When I began watching peregrine falcons 22 years ago, peregrines were endangered and our smallest falcon, the American kestrel, was doing just fine, but the tables have turned. Peregrines have fully recovered from extinction in eastern North America while kestrels have lost half their population and face an uncertain future. The New York Times described their plight this week in The Mystery of the Vanishing Kestrels: What’s Happening to This Flashy Falcon? Can we save this beautiful bird before it’s gone?
American kestrels are versatile birds. At home in grasslands, meadows, deserts, cities and suburbs, they eat grasshoppers, crickets, large flying insects, beetles, lizards, small rodents and small birds.
Kestrels nest in cavities in buildings, trees, cliffs and nestboxes but more than half of their sites are unoccupied now in eastern North America. I’ve seen the decline first hand in Pittsburgh. A decade ago there were two kestrel nests within a few blocks of Downtown’s Third Avenue peregrines. Now there are none.
Dr. John Smallwood, a professor of biology at Montclair State University interviewed in the New York Times article, has monitored 100 kestrel nestboxes in New Jersey for nearly 30 years. The number of occupied nests at his sites peaked at 61 in 2002 and has dropped ever since.
What’s going wrong for kestrels? Are they out-competed for prey? Are they ingesting poison? What’s happening on their wintering grounds? Are insect declines affecting kestrels? Are neonicotinoid pesticides a factor? And what about the bigger questions of habitat and climate change?
Many kestrel experts think it’s a combination of causes. Dr. Smallwood agrees, but he still has a top suspect. “If I’m only allowed one word: grasshoppers.”
The one parameter that seems to be declining over time, researchers say, is survival of young birds in the summer.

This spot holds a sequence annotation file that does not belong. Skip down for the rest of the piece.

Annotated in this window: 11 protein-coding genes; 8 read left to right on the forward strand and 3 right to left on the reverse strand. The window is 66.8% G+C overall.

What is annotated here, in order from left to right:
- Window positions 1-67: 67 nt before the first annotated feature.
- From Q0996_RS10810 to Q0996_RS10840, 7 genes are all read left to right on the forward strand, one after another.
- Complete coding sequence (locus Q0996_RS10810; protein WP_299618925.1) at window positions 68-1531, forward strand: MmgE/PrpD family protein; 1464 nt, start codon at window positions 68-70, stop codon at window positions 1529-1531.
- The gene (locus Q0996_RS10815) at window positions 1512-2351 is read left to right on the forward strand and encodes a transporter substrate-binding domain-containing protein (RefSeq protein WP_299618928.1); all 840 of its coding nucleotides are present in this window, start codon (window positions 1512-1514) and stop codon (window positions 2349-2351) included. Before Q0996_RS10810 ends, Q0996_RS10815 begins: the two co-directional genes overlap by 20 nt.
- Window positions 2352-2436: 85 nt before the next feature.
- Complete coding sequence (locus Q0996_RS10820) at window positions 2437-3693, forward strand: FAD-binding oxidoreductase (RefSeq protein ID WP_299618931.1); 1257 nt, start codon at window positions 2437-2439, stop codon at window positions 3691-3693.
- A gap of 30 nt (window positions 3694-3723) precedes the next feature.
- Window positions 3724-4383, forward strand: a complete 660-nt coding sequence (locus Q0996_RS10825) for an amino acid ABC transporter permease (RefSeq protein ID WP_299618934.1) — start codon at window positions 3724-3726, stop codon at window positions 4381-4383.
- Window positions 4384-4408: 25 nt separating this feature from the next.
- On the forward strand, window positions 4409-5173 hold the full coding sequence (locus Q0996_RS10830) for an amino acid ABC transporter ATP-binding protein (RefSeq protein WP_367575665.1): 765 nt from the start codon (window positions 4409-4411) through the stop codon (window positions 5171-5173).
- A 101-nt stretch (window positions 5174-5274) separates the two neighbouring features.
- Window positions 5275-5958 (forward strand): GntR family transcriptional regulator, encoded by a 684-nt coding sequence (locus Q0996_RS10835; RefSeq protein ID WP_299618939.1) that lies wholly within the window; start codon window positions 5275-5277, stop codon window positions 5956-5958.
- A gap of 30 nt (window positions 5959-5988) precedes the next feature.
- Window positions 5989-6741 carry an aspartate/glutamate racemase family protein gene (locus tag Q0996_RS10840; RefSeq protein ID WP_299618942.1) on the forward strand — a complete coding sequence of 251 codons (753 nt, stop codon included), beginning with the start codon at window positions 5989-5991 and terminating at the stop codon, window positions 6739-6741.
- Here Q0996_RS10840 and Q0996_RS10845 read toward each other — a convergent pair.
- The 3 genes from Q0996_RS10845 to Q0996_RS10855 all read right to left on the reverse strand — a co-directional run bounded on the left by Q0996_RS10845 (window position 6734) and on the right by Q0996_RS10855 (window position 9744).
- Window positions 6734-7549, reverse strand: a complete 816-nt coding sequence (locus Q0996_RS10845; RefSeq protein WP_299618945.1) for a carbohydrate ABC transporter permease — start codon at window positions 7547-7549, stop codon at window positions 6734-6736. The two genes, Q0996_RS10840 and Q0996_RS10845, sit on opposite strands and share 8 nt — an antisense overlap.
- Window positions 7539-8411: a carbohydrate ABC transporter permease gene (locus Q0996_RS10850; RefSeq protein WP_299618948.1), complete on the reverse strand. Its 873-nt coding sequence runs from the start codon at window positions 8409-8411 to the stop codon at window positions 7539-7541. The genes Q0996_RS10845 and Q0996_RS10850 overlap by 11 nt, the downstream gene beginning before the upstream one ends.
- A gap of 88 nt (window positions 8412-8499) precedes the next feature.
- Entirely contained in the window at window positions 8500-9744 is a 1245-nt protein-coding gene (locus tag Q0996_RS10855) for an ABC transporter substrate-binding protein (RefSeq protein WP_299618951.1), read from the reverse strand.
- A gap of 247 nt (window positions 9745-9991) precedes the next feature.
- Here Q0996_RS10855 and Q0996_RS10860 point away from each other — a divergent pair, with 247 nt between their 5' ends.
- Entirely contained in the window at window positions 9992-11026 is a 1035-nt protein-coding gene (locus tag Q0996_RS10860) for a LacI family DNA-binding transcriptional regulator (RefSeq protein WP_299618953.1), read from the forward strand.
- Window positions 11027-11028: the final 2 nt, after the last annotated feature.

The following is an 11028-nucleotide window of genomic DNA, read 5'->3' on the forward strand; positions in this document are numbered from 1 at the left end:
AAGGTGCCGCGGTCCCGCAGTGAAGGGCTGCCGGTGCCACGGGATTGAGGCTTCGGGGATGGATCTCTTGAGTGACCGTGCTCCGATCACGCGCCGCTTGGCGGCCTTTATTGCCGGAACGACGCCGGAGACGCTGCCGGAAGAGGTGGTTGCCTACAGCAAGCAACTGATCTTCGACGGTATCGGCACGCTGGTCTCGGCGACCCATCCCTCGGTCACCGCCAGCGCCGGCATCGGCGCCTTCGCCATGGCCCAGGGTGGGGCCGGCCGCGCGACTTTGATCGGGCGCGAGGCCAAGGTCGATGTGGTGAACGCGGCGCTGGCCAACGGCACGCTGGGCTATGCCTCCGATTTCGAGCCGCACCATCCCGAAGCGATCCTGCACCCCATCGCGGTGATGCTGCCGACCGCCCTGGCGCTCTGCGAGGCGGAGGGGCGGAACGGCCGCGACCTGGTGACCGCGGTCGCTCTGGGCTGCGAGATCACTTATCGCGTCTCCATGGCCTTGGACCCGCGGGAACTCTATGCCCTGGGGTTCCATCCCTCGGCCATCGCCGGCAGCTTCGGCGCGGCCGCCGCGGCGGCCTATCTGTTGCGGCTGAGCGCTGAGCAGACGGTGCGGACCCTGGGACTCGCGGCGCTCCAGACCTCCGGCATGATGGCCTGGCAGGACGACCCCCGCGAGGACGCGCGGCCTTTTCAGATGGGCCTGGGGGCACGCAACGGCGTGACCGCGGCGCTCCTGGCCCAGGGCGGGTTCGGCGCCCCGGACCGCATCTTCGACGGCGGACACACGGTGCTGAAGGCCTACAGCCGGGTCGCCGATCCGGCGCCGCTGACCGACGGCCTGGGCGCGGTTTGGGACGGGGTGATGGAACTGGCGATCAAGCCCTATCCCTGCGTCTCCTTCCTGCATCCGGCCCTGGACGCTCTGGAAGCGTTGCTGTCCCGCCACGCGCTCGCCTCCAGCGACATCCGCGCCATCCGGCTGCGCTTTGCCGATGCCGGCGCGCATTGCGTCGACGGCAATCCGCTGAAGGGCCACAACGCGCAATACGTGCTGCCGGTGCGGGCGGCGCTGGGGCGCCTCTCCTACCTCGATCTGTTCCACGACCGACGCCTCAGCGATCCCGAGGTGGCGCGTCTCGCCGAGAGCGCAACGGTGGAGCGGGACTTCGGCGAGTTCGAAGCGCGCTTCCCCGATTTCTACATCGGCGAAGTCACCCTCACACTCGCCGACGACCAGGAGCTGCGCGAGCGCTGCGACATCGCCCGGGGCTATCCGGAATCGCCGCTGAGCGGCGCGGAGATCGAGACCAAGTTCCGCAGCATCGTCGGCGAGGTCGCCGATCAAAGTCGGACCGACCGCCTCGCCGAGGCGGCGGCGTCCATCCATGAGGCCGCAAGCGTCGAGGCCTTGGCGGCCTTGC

… the thinking is that those juveniles may be more dependent on insect prey because it’s easier to catch.
Once a year, from late June until August, Canada geese spend six weeks molting all their wing feathers. This means they can’t fly in July, nor even in late June.
On a walk at Herr’s Island yesterday I saw many Canada geese swimming in the river and a few of their primary feathers — the “fingertip” feathers — scattered on shore. At first I wondered if a goose had been attacked and then I realized the feathers were a sign of their synchronous molt. Here’s a snapshot from a similar discovery made by Rebecca Johnson in 2020. (Click on the snapshot to see her video on YouTube.)
Even if you don’t see discarded wing feathers you can tell a Canada goose is molting because its white rump is visible above the dark tail. It’s really noticeable from above.
Sometimes you can see the pin feathers coming in. This marked up photo highlights the pin feathers and visible white rump.
In late June and July when they cannot fly Canada geese are safe only in water. You’ll see them feeding just a short walk from a large body of water and notably absent from landlocked places.
When they can fly again and their tails will look like this.
Have you noticed Canada geese avoiding people lately? They aren’t as bold when they can’t fly in late June and July.